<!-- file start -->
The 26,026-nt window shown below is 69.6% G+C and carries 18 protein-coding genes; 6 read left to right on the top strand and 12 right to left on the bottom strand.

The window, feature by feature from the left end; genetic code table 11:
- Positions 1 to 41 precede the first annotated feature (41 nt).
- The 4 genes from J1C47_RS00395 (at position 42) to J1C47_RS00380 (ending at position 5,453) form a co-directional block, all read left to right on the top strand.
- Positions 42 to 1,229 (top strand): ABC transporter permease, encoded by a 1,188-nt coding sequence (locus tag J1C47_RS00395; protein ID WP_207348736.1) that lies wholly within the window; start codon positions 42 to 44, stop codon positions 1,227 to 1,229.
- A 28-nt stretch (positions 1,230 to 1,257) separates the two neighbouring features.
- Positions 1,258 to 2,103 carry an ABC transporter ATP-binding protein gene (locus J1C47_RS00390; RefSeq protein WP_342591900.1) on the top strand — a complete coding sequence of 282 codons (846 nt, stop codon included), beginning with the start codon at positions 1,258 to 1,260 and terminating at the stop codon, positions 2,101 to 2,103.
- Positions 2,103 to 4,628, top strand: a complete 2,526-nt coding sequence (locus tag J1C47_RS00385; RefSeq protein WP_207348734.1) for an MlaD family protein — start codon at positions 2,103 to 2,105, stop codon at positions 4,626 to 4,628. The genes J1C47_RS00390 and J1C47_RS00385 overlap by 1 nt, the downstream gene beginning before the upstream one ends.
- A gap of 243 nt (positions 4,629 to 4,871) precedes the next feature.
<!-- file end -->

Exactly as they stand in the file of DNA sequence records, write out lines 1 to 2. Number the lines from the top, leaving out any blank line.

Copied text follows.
The 26,026-nt window shown below is 69.6% G+C and carries 18 protein-coding genes; 6 read left to right on the top strand and 12 right to left on the bottom strand.

The window, feature by feature from the left end; genetic code table 11: